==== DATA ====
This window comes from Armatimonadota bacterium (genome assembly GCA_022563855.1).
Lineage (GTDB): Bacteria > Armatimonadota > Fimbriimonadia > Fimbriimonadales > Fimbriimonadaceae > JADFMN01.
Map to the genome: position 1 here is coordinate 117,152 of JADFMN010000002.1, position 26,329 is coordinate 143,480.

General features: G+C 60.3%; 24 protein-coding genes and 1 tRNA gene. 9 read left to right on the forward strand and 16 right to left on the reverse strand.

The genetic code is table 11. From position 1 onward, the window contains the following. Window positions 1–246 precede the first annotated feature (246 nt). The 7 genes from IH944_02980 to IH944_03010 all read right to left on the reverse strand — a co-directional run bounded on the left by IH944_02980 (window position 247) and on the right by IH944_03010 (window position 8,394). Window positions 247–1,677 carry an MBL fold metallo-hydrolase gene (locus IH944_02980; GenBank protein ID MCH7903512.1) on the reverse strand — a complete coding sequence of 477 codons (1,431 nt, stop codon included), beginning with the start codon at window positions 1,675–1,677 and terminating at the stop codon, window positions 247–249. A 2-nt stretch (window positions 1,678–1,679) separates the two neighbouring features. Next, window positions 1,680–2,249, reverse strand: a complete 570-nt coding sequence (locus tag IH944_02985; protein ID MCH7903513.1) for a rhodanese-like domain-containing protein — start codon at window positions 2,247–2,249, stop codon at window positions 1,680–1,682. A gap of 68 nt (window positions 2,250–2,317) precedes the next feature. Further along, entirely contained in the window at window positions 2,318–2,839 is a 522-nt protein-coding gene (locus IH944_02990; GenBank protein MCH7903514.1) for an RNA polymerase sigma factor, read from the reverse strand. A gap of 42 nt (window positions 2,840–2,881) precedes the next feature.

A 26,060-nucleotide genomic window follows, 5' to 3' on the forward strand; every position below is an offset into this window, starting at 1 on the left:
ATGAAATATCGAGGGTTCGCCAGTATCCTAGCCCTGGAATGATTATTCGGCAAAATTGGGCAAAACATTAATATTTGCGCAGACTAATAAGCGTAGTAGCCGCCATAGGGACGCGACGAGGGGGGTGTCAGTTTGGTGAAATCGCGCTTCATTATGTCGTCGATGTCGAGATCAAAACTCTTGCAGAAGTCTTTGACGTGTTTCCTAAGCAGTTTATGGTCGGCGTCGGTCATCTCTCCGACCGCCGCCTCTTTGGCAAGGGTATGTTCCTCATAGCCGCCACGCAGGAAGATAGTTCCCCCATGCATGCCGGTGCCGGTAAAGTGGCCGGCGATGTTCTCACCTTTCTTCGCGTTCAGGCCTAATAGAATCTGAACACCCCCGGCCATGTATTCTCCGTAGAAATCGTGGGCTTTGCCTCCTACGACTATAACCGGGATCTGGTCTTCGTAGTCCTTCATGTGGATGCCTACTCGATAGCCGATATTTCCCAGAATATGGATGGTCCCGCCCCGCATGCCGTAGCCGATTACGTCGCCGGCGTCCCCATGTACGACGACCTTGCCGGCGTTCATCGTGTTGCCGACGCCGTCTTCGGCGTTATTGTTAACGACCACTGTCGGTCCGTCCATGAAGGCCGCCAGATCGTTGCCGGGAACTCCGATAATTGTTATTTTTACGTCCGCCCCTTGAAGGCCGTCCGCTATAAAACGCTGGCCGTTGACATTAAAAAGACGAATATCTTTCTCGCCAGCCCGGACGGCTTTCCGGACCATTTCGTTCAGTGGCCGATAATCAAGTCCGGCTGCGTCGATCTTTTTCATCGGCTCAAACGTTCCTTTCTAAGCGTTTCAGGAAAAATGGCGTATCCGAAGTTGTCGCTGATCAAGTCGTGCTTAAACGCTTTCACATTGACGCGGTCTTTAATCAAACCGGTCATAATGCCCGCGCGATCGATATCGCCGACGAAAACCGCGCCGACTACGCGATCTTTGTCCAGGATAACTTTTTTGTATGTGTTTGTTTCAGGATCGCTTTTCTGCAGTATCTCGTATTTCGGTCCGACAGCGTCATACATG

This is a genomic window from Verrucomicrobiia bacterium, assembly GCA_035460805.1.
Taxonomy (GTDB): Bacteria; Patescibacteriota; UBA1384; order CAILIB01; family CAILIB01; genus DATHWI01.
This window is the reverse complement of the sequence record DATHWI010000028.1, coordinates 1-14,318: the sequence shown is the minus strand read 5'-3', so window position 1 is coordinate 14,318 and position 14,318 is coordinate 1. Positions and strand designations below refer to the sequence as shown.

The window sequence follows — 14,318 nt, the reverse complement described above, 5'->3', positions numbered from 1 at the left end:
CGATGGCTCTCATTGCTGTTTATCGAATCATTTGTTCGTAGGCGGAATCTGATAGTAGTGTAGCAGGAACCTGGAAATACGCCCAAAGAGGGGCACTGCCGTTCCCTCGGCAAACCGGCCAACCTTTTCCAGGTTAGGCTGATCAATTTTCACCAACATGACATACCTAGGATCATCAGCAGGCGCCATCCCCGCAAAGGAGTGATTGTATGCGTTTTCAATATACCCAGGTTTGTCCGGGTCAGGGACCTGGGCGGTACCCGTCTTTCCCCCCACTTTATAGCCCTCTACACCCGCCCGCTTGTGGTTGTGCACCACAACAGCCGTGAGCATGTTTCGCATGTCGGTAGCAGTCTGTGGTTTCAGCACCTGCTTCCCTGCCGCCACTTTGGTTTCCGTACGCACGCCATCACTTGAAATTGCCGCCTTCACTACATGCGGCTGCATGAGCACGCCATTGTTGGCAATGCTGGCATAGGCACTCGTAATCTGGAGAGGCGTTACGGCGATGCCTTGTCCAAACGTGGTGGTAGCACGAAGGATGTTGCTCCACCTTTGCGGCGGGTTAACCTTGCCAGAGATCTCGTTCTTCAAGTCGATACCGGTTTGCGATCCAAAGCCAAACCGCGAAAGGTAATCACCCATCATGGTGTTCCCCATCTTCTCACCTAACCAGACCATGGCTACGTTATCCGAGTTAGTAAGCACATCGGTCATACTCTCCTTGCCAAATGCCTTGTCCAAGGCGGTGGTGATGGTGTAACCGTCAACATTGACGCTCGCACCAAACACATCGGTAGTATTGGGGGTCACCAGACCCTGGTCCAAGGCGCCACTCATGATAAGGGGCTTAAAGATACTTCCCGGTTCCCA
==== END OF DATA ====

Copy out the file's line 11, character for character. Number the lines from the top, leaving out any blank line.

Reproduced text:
The window sequence follows — 14,318 nt, the reverse complement described above, 5'->3', positions numbered from 1 at the left end: